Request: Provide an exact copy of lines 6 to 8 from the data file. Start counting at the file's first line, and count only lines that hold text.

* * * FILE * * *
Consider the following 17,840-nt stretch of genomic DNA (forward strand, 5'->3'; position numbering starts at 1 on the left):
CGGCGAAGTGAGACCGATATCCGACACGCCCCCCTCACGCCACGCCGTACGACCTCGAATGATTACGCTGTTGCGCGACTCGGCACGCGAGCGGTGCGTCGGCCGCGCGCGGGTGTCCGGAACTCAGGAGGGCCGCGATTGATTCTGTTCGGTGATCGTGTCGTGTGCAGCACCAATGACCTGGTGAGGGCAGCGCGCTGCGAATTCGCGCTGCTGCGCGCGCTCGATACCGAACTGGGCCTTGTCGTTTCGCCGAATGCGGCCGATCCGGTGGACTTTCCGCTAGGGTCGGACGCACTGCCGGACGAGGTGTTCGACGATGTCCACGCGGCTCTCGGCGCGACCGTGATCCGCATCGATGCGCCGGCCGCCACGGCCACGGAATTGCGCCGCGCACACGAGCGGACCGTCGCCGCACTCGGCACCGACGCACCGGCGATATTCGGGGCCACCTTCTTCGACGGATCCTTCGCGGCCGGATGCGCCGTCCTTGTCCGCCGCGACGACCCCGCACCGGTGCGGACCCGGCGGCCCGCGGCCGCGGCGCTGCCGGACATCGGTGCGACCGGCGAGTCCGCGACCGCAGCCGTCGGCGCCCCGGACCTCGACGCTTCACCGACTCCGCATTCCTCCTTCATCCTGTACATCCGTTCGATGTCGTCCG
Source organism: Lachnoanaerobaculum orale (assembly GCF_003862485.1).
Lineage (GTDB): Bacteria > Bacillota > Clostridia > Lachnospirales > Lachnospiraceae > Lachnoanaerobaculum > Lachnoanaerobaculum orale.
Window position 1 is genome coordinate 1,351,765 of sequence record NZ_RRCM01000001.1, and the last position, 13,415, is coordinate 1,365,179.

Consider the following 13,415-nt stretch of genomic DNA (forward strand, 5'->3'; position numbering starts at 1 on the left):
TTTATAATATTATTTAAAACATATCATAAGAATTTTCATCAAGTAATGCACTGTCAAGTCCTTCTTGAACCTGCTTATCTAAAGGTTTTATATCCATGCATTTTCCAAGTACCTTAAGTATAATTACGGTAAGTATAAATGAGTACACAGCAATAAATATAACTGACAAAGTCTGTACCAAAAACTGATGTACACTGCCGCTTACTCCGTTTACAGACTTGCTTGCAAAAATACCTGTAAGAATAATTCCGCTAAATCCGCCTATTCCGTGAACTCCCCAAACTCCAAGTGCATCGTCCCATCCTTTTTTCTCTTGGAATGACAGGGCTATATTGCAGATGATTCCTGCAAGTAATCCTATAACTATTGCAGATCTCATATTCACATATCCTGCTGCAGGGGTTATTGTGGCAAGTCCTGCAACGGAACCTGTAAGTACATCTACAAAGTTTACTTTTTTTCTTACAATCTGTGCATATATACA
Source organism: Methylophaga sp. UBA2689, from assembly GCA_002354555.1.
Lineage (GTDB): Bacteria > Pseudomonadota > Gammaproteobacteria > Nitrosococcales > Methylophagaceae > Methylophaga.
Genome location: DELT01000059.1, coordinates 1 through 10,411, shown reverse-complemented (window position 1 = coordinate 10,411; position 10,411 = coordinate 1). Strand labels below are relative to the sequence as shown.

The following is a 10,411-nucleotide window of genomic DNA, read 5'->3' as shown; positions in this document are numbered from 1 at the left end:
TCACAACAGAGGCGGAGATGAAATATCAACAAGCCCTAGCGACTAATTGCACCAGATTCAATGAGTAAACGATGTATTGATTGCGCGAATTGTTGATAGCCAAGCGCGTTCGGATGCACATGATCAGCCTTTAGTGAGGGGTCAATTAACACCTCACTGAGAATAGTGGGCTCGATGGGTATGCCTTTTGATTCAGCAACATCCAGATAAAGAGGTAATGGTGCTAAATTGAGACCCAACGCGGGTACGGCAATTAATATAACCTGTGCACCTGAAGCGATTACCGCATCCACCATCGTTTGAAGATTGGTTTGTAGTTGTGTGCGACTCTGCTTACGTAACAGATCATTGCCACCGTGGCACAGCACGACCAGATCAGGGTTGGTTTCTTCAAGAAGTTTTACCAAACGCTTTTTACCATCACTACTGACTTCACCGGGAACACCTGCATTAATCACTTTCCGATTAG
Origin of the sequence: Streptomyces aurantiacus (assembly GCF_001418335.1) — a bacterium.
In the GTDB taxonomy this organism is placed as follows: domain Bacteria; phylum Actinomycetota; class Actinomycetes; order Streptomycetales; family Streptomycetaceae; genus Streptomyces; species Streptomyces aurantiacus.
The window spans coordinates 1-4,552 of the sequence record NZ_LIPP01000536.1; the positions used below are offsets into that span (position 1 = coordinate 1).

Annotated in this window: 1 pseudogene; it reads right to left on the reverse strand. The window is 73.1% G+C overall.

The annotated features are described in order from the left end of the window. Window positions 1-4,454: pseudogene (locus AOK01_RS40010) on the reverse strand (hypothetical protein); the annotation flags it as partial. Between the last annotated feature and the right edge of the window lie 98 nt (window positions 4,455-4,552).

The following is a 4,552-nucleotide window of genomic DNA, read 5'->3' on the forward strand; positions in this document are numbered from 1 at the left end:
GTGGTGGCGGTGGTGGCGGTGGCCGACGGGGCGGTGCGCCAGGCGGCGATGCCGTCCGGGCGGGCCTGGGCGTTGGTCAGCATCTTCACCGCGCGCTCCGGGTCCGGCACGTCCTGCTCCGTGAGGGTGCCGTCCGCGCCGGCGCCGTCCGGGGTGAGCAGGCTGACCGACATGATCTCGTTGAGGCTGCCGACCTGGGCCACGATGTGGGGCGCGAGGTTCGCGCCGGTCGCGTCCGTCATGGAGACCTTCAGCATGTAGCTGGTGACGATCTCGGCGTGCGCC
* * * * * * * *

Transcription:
Consider the following 13,415-nt stretch of genomic DNA (forward strand, 5'->3'; position numbering starts at 1 on the left):
TTTATAATATTATTTAAAACATATCATAAGAATTTTCATCAAGTAATGCACTGTCAAGTCCTTCTTGAACCTGCTTATCTAAAGGTTTTATATCCATGCATTTTCCAAGTACCTTAAGTATAATTACGGTAAGTATAAATGAGTACACAGCAATAAATATAACTGACAAAGTCTGTACCAAAAACTGATGTACACTGCCGCTTACTCCGTTTACAGACTTGCTTGCAAAAATACCTGTAAGAATAATTCCGCTAAATCCGCCTATTCCGTGAACTCCCCAAACTCCAAGTGCATCGTCCCATCCTTTTTTCTCTTGGAATGACAGGGCTATATTGCAGATGATTCCTGCAAGTAATCCTATAACTATTGCAGATCTCATATTCACATATCCTGCTGCAGGGGTTATTGTGGCAAGTCCTGCAACGGAACCTGTAAGTACATCTACAAAGTTTACTTTTTTTCTTACAATCTGTGCATATATACA
Source organism: Methylophaga sp. UBA2689, from assembly GCA_002354555.1.